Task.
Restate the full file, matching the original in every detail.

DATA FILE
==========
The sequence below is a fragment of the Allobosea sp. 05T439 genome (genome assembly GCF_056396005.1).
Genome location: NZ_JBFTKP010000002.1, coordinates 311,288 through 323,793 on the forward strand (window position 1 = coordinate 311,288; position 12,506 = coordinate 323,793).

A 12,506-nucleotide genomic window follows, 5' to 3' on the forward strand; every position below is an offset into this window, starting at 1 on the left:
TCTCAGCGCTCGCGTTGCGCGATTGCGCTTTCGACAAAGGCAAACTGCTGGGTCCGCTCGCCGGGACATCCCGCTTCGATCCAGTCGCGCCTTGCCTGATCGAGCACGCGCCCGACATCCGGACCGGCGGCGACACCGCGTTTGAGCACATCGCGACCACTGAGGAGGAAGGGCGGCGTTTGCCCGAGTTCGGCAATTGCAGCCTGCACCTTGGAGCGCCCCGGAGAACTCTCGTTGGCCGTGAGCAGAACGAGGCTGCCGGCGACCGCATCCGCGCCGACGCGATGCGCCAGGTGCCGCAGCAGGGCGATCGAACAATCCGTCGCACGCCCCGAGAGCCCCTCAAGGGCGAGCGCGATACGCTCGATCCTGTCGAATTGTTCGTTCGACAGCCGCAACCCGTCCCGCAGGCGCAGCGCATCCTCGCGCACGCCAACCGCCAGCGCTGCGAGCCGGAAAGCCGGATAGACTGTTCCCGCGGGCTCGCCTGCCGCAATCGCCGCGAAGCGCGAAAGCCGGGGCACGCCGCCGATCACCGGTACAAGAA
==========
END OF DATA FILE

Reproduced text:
The sequence below is a fragment of the Allobosea sp. 05T439 genome (genome assembly GCF_056396005.1).
Genome location: NZ_JBFTKP010000002.1, coordinates 311,288 through 323,793 on the forward strand (window position 1 = coordinate 311,288; position 12,506 = coordinate 323,793).

A 12,506-nucleotide genomic window follows, 5' to 3' on the forward strand; every position below is an offset into this window, starting at 1 on the left:
TCTCAGCGCTCGCGTTGCGCGATTGCGCTTTCGACAAAGGCAAACTGCTGGGTCCGCTCGCCGGGACATCCCGCTTCGATCCAGTCGCGCCTTGCCTGATCGAGCACGCGCCCGACATCCGGACCGGCGGCGACACCGCGTTTGAGCACATCGCGACCACTGAGGAGGAAGGGCGGCGTTTGCCCGAGTTCGGCAATTGCAGCCTGCACCTTGGAGCGCCCCGGAGAACTCTCGTTGGCCGTGAGCAGAACGAGGCTGCCGGCGACCGCATCCGCGCCGACGCGATGCGCCAGGTGCCGCAGCAGGGCGATCGAACAATCCGTCGCACGCCCCGAGAGCCCCTCAAGGGCGAGCGCGATACGCTCGATCCTGTCGAATTGTTCGTTCGACAGCCGCAACCCGTCCCGCAGGCGCAGCGCATCCTCGCGCACGCCAACCGCCAGCGCTGCGAGCCGGAAAGCCGGATAGACTGTTCCCGCGGGCTCGCCTGCCGCAATCGCCGCGAAGCGCGAAAGCCGGGGCACGCCGCCGATCACCGGTACAAGAA